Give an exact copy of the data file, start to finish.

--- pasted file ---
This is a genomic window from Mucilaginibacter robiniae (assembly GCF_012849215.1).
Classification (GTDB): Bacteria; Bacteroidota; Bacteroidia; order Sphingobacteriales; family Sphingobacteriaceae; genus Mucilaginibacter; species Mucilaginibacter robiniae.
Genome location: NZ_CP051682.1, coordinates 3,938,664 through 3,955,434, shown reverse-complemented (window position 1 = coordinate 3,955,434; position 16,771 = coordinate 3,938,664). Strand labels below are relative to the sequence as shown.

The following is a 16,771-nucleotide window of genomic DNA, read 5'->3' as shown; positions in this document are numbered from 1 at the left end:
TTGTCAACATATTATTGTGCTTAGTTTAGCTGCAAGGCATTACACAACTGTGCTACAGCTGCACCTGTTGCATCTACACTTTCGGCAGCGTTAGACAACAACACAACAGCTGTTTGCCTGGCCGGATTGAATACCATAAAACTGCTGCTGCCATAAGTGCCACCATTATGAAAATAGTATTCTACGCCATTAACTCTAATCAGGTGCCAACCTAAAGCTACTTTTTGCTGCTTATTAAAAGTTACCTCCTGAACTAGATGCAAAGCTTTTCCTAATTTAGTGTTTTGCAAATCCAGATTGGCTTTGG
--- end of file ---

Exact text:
This is a genomic window from Mucilaginibacter robiniae (assembly GCF_012849215.1).
Classification (GTDB): Bacteria; Bacteroidota; Bacteroidia; order Sphingobacteriales; family Sphingobacteriaceae; genus Mucilaginibacter; species Mucilaginibacter robiniae.
Genome location: NZ_CP051682.1, coordinates 3,938,664 through 3,955,434, shown reverse-complemented (window position 1 = coordinate 3,955,434; position 16,771 = coordinate 3,938,664). Strand labels below are relative to the sequence as shown.

The following is a 16,771-nucleotide window of genomic DNA, read 5'->3' as shown; positions in this document are numbered from 1 at the left end:
TTGTCAACATATTATTGTGCTTAGTTTAGCTGCAAGGCATTACACAACTGTGCTACAGCTGCACCTGTTGCATCTACACTTTCGGCAGCGTTAGACAACAACACAACAGCTGTTTGCCTGGCCGGATTGAATACCATAAAACTGCTGCTGCCATAAGTGCCACCATTATGAAAATAGTATTCTACGCCATTAACTCTAATCAGGTGCCAACCTAAAGCTACTTTTTGCTGCTTATTAAAAGTTACCTCCTGAACTAGATGCAAAGCTTTTCCTAATTTAGTGTTTTGCAAATCCAGATTGGCTTTGG